Twelve is a new initiative from the Stockholm Furniture Fair, showcasing established designers. In its inaugural year, it was curated by Disegno editor, Johanna Agermann-Ross (seen above with Mattias Ståhlbom, who co-designed the space) and she was on hand to introduce it on the first day of the fair. She said, “The idea for Twelve is quite interesting. As a journalist, I often speak with new and established designers, and one thing that hits you when you speak openly and honestly with designers is no matter how established they are, there’s always some uncertainty about where the next commission will come from, who they will next work with, where their next money is going to come from to pay for studio bills or living expenses.”
“The creative industry is very different to many others in that even when you’re established, you still have to go out and pitch for work. To have this type of exhibition, showing more established designers’ work, that’s not always in manufacturing and designers who have not yet teamed up with a manufacturer, is a really valuable experience, for both the manufacturers and the designers.”
“To be able to show work outside of the commercial constraints a product that’s in manufacturing is an important part of any designer’s process. You might see this sort of exhibition in town – a lot of designers open up their studios or show in exhibition spaces, but here it’s really nice that it’s in such close proximity to many of the brands that designers are looking to work with in the long run.”
“I was the curator of this first exhibition of Twelve. I think ‘curator’ is a grand word for my involvement, because in some ways I just made a selection. There were close to 30 applications and I had to make a selection based on the quality of the work, but also the diversity of the work and the diversity of the people, so for me it’s very interesting that we have very very established alongside the quite recently graduated.”
“The other thing that was curious to me was how it all work next to each other. We have quite an open space designed by Gabriella Gustafson and Mattias Ståhlbom of TAF. Everyone shares this quite open platform, without barriers between them, and yet being clear that different people are showing. I think that’s worked really well. I’ve just seen the exhibition for the first time this morning in its finished state and I think it looks really impressive. It’s a really exciting array of design.”
“I hope that Twelve will grow. I think there is a real need for initiatives like this within a space like Stockholm Furniture Fair. As far I know it hasn’t happened anywhere else, but hopefully Stockholm Furniture Fair will set a precedent for other shows around the world.”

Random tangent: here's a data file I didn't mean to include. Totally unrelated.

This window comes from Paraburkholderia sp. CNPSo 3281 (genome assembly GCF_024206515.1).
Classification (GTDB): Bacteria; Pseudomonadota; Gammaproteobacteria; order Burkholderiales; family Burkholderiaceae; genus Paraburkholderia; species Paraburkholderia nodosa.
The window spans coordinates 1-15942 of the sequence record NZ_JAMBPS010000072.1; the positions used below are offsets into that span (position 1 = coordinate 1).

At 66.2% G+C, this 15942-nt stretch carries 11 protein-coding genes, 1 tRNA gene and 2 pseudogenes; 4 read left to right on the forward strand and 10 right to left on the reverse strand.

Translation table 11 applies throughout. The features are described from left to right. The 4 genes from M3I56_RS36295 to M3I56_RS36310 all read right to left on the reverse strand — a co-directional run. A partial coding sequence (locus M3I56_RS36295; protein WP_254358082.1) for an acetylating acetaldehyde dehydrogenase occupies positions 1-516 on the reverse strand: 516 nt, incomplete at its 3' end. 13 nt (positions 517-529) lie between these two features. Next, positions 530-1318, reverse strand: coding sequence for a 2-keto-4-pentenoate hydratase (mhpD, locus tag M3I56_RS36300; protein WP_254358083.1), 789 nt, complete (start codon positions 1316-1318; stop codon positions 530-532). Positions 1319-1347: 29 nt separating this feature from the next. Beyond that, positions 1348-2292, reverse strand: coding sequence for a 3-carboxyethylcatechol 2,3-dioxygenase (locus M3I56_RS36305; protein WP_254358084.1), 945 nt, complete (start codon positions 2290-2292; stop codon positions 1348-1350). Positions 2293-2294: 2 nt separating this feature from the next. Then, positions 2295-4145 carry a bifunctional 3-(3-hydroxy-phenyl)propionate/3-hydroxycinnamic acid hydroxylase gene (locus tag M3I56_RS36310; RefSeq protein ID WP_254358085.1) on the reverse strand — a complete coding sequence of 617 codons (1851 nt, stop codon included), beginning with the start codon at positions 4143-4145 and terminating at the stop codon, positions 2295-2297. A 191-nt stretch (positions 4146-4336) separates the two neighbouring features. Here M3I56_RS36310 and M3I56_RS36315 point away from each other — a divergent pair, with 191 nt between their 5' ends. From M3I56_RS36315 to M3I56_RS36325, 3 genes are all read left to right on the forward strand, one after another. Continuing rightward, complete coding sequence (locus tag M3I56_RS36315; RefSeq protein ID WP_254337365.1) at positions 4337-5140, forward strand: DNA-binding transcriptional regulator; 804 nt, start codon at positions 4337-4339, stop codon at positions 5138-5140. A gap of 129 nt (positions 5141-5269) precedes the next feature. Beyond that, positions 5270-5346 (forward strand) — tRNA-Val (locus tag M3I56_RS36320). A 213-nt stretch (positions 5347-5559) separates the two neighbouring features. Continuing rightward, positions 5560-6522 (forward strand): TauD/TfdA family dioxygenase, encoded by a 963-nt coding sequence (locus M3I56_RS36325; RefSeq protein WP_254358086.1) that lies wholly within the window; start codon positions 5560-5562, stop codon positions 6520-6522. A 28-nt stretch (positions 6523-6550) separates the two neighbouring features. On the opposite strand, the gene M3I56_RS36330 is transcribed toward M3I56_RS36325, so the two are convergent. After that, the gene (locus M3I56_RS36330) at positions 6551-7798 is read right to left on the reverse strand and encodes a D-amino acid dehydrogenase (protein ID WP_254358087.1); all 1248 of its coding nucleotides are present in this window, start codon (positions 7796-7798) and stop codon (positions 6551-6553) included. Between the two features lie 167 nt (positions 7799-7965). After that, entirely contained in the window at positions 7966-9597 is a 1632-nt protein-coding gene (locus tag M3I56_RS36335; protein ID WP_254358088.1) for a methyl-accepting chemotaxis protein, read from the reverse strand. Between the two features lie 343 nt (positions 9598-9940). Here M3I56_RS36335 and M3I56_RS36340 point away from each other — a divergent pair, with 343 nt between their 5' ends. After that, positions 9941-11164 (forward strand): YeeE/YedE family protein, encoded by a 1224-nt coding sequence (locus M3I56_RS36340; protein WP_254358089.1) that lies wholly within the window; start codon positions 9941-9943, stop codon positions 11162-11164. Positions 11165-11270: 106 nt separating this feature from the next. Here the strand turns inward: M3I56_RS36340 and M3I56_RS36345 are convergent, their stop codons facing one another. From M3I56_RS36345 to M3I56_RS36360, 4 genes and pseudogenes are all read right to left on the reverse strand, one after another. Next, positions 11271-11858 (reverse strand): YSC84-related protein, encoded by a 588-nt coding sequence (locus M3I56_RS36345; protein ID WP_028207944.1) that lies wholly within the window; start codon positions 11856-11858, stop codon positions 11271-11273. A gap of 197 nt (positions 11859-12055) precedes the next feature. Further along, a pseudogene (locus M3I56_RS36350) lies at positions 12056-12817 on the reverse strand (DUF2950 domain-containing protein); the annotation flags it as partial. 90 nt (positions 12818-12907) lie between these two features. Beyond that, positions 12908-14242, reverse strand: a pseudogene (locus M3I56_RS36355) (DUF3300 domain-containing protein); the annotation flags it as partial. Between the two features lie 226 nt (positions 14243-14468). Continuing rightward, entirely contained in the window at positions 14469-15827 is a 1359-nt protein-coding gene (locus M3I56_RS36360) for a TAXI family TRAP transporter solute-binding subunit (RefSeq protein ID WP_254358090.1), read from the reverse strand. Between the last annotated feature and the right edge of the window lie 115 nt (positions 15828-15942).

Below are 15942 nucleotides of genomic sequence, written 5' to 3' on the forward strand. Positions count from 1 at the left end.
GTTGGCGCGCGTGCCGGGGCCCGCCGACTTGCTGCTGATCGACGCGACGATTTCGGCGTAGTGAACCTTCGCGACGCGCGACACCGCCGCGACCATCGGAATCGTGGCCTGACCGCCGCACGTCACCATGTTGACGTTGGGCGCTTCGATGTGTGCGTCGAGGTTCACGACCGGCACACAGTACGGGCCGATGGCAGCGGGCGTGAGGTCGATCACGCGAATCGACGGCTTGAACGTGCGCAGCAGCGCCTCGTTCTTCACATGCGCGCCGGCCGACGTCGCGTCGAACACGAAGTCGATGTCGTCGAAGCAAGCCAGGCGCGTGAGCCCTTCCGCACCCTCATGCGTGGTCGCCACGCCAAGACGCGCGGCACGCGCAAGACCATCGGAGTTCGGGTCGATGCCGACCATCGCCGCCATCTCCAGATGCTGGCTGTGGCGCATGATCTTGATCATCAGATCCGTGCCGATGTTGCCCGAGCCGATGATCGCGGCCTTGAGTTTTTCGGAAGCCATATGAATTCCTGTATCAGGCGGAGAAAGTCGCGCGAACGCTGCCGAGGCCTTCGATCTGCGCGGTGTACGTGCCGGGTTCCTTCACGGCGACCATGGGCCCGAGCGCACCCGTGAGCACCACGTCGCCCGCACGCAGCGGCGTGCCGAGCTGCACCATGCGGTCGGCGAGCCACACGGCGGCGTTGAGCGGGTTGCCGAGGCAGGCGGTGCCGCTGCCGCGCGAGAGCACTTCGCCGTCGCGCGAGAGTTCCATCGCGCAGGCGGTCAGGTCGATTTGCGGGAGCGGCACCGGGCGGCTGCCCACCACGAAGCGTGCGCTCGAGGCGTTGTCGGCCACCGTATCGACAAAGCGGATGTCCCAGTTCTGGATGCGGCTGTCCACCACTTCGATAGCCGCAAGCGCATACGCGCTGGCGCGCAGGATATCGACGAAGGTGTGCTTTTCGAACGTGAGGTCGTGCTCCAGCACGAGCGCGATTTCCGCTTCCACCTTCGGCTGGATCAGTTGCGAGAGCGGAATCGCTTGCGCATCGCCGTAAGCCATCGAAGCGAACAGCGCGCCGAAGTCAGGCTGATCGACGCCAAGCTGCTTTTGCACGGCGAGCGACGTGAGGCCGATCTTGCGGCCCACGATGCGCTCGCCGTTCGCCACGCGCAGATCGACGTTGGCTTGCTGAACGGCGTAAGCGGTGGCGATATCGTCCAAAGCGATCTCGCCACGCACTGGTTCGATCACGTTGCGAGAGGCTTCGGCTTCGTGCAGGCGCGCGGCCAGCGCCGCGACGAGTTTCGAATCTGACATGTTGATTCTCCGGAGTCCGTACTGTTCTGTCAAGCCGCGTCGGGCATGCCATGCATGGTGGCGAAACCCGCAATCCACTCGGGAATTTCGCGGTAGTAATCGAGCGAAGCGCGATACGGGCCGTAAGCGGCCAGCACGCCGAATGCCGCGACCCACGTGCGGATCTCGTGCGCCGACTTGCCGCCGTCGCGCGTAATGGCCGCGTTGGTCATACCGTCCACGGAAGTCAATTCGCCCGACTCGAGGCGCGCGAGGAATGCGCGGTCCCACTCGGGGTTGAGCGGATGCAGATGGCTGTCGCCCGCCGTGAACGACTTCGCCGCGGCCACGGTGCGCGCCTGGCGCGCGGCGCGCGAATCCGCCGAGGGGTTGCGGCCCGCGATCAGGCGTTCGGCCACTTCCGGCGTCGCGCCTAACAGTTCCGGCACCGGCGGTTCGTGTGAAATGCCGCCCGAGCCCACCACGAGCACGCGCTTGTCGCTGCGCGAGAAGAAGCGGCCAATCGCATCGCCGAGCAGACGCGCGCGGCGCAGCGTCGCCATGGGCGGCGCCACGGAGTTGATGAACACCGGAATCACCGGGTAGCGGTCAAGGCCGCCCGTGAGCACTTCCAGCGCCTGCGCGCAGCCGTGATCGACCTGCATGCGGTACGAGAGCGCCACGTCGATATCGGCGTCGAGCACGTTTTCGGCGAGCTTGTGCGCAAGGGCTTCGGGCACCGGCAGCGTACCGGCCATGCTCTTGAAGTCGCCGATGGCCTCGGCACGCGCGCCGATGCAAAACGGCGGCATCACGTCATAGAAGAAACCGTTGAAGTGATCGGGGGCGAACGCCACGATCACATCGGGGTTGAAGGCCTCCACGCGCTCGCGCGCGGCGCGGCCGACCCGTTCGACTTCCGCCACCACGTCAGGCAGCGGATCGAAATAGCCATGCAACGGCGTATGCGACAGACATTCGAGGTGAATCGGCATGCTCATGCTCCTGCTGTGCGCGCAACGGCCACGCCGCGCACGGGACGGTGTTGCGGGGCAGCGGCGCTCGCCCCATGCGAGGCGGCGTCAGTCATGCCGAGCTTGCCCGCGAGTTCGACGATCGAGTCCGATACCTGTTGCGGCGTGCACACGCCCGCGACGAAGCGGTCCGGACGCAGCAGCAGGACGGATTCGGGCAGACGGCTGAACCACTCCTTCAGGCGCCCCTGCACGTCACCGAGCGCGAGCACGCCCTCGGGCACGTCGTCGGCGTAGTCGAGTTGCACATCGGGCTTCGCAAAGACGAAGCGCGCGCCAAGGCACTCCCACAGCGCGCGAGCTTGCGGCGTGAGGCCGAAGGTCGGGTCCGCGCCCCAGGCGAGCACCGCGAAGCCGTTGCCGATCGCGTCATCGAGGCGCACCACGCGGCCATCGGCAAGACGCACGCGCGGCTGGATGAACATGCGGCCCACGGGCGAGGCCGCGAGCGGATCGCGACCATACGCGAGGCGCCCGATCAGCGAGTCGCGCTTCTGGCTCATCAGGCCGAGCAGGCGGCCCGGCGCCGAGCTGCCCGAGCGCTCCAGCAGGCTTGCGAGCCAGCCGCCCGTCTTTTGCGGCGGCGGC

It was great to see some of the designers I met during Stockholm Design Week last year included in Johanna’s selection, like Jonas Wagell whose products are pictured above. He’s already worked with brands like Muuto, Mitlab and Normann Copenhagen.
I loved Bernstrand & Co‘s Foto Lamp inspired by the lamps used in photography and filming and designed by Thomas Bernstrand and Mattias Ståhlbom.
Katja Pettersson‘s Planned Obsolescence series includes a stool you can’t sit on, a lamp that doesn’t light up, a table that can’t carry weight and a vase that melts in contact with water, all made from very flimsy silk paper and cellulose glue! Her project explores the phenomenon of planned obsolescence, most common in electronic goods, where products fail after a pre-determined length of time to ensure a repeat sale.
At the very very established end of the spectrum, Peter Opsvik is somewhat of a legend in Norway and his Globe Garden chair, originally designed as flexible public seating, is a design classic. It was relaunched at the Furniture Fair in a new iteration for Moment AB.
Gabriella Gustafson and Mattias Ståhlbom, aka architecture studio TAF, the designers behind the exhibition space, also had their own stand and were showing scale models of their work.
Stockholm-based industrial design duo Folkform created their Bench in Three Types of Leather to challenge preconceptions of what’s considered valuable – it is a patchwork of real and faux leather, but you’d never know to look at it. Their Skyline lamp (the copper lamp on top of the table in the image above) was recently gifted to Queen Silvia of Sweden from the Prime Minister for her birthday.
Lisa Hilland is from Malmo, Finland, but was educated at Central Saint Martin’s in London. She’s created an entirely new form for a vase, which allows flowers to be laid horizontally.
Also by Lisa Hilland, Harlequin is designed to give you a place to sit while tying your shoelaces, getting your scarf and gloves out of the drawer, and catching a last look at yourself in the mirror before hitting the streets.
All in all, Twelve is a great addition to a show that already shows huge support for graduate and new designers through Greenhouse.